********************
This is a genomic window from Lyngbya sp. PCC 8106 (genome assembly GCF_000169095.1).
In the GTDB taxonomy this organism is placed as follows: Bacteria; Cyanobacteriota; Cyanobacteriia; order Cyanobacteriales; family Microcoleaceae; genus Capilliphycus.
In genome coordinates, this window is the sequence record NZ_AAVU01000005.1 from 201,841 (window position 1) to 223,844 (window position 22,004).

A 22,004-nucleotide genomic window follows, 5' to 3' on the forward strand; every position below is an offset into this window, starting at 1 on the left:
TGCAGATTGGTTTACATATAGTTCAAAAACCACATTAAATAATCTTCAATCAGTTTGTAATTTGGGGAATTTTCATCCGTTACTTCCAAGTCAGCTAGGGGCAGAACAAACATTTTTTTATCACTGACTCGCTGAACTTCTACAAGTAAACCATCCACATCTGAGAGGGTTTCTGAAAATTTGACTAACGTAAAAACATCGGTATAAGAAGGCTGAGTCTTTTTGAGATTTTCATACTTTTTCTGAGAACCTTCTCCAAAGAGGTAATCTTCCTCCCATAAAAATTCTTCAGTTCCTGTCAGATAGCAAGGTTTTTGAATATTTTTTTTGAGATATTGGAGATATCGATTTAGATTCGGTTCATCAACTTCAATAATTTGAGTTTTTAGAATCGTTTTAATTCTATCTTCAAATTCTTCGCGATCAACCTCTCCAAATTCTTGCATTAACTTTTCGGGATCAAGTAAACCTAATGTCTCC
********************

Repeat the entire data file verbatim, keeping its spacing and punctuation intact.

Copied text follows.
This is a genomic window from Lyngbya sp. PCC 8106 (genome assembly GCF_000169095.1).
In the GTDB taxonomy this organism is placed as follows: Bacteria; Cyanobacteriota; Cyanobacteriia; order Cyanobacteriales; family Microcoleaceae; genus Capilliphycus.
In genome coordinates, this window is the sequence record NZ_AAVU01000005.1 from 201,841 (window position 1) to 223,844 (window position 22,004).

A 22,004-nucleotide genomic window follows, 5' to 3' on the forward strand; every position below is an offset into this window, starting at 1 on the left:
TGCAGATTGGTTTACATATAGTTCAAAAACCACATTAAATAATCTTCAATCAGTTTGTAATTTGGGGAATTTTCATCCGTTACTTCCAAGTCAGCTAGGGGCAGAACAAACATTTTTTTATCACTGACTCGCTGAACTTCTACAAGTAAACCATCCACATCTGAGAGGGTTTCTGAAAATTTGACTAACGTAAAAACATCGGTATAAGAAGGCTGAGTCTTTTTGAGATTTTCATACTTTTTCTGAGAACCTTCTCCAAAGAGGTAATCTTCCTCCCATAAAAATTCTTCAGTTCCTGTCAGATAGCAAGGTTTTTGAATATTTTTTTTGAGATATTGGAGATATCGATTTAGATTCGGTTCATCAACTTCAATAATTTGAGTTTTTAGAATCGTTTTAATTCTATCTTCAAATTCTTCGCGATCAACCTCTCCAAATTCTTGCATTAACTTTTCGGGATCAAGTAAACCTAATGTCTCC